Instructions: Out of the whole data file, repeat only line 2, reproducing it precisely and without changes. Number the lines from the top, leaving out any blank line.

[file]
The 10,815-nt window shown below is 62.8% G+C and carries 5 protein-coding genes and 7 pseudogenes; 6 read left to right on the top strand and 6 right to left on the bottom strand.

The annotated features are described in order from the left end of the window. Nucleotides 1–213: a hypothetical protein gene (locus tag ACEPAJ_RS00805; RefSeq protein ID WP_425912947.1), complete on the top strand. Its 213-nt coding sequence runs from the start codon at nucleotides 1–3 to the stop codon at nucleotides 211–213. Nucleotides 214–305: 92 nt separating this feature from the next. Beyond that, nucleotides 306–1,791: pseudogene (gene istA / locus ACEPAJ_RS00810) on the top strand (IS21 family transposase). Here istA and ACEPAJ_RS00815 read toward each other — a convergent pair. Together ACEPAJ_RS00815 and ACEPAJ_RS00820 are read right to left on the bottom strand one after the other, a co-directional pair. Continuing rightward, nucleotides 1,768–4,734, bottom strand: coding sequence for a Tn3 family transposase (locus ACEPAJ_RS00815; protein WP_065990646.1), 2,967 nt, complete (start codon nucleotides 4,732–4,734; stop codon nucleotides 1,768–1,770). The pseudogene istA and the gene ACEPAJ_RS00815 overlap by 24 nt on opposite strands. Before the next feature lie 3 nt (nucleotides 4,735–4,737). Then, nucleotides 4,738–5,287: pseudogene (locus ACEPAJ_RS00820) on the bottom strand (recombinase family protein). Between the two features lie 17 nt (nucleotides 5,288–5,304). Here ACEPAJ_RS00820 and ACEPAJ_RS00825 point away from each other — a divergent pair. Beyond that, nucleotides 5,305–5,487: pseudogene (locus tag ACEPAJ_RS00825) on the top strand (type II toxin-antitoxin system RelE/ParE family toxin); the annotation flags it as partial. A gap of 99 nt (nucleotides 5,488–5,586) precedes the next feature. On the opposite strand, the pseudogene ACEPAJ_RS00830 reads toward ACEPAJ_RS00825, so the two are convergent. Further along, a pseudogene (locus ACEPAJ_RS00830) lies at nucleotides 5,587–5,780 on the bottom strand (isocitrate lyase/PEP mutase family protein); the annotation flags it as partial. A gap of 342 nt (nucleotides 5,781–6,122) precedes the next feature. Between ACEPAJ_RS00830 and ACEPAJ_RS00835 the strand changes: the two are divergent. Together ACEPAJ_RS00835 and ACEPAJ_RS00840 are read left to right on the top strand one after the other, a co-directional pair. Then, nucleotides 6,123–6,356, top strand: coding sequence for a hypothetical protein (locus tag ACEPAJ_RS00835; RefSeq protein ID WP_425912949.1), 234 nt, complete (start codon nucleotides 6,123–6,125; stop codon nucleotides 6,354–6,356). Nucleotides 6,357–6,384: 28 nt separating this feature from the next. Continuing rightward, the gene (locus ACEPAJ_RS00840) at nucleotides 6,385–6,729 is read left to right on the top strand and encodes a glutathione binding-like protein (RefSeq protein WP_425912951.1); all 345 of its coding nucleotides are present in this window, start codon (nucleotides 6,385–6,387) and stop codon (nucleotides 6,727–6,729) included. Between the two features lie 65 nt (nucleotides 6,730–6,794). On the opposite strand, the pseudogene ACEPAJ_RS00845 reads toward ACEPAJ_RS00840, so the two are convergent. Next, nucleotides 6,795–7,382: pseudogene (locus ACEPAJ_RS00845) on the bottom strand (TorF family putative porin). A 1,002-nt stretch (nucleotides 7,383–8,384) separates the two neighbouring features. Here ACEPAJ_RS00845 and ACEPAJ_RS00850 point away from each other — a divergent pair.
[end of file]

The annotated features are described in order from the left end of the window. Nucleotides 1–213: a hypothetical protein gene (locus tag ACEPAJ_RS00805; RefSeq protein ID WP_425912947.1), complete on the top strand. Its 213-nt coding sequence runs from the start codon at nucleotides 1–3 to the stop codon at nucleotides 211–213. Nucleotides 214–305: 92 nt separating this feature from the next. Beyond that, nucleotides 306–1,791: pseudogene (gene istA / locus ACEPAJ_RS00810) on the top strand (IS21 family transposase). Here istA and ACEPAJ_RS00815 read toward each other — a convergent pair. Together ACEPAJ_RS00815 and ACEPAJ_RS00820 are read right to left on the bottom strand one after the other, a co-directional pair. Continuing rightward, nucleotides 1,768–4,734, bottom strand: coding sequence for a Tn3 family transposase (locus ACEPAJ_RS00815; protein WP_065990646.1), 2,967 nt, complete (start codon nucleotides 4,732–4,734; stop codon nucleotides 1,768–1,770). The pseudogene istA and the gene ACEPAJ_RS00815 overlap by 24 nt on opposite strands. Before the next feature lie 3 nt (nucleotides 4,735–4,737). Then, nucleotides 4,738–5,287: pseudogene (locus ACEPAJ_RS00820) on the bottom strand (recombinase family protein). Between the two features lie 17 nt (nucleotides 5,288–5,304). Here ACEPAJ_RS00820 and ACEPAJ_RS00825 point away from each other — a divergent pair. Beyond that, nucleotides 5,305–5,487: pseudogene (locus tag ACEPAJ_RS00825) on the top strand (type II toxin-antitoxin system RelE/ParE family toxin); the annotation flags it as partial. A gap of 99 nt (nucleotides 5,488–5,586) precedes the next feature. On the opposite strand, the pseudogene ACEPAJ_RS00830 reads toward ACEPAJ_RS00825, so the two are convergent. Further along, a pseudogene (locus ACEPAJ_RS00830) lies at nucleotides 5,587–5,780 on the bottom strand (isocitrate lyase/PEP mutase family protein); the annotation flags it as partial. A gap of 342 nt (nucleotides 5,781–6,122) precedes the next feature. Between ACEPAJ_RS00830 and ACEPAJ_RS00835 the strand changes: the two are divergent. Together ACEPAJ_RS00835 and ACEPAJ_RS00840 are read left to right on the top strand one after the other, a co-directional pair. Then, nucleotides 6,123–6,356, top strand: coding sequence for a hypothetical protein (locus tag ACEPAJ_RS00835; RefSeq protein ID WP_425912949.1), 234 nt, complete (start codon nucleotides 6,123–6,125; stop codon nucleotides 6,354–6,356). Nucleotides 6,357–6,384: 28 nt separating this feature from the next. Continuing rightward, the gene (locus ACEPAJ_RS00840) at nucleotides 6,385–6,729 is read left to right on the top strand and encodes a glutathione binding-like protein (RefSeq protein WP_425912951.1); all 345 of its coding nucleotides are present in this window, start codon (nucleotides 6,385–6,387) and stop codon (nucleotides 6,727–6,729) included. Between the two features lie 65 nt (nucleotides 6,730–6,794). On the opposite strand, the pseudogene ACEPAJ_RS00845 reads toward ACEPAJ_RS00840, so the two are convergent. Next, nucleotides 6,795–7,382: pseudogene (locus ACEPAJ_RS00845) on the bottom strand (TorF family putative porin). A 1,002-nt stretch (nucleotides 7,383–8,384) separates the two neighbouring features. Here ACEPAJ_RS00845 and ACEPAJ_RS00850 point away from each other — a divergent pair.